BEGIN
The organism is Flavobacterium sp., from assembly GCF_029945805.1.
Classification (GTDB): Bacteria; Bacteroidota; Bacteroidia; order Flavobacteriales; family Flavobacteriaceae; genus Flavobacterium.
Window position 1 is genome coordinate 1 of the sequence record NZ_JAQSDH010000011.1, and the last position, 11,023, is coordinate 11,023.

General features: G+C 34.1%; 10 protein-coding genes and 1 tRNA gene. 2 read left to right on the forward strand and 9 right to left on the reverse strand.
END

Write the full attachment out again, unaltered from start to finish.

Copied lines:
The organism is Flavobacterium sp., from assembly GCF_029945805.1.
Classification (GTDB): Bacteria; Bacteroidota; Bacteroidia; order Flavobacteriales; family Flavobacteriaceae; genus Flavobacterium.
Window position 1 is genome coordinate 1 of the sequence record NZ_JAQSDH010000011.1, and the last position, 11,023, is coordinate 11,023.

General features: G+C 34.1%; 10 protein-coding genes and 1 tRNA gene. 2 read left to right on the forward strand and 9 right to left on the reverse strand.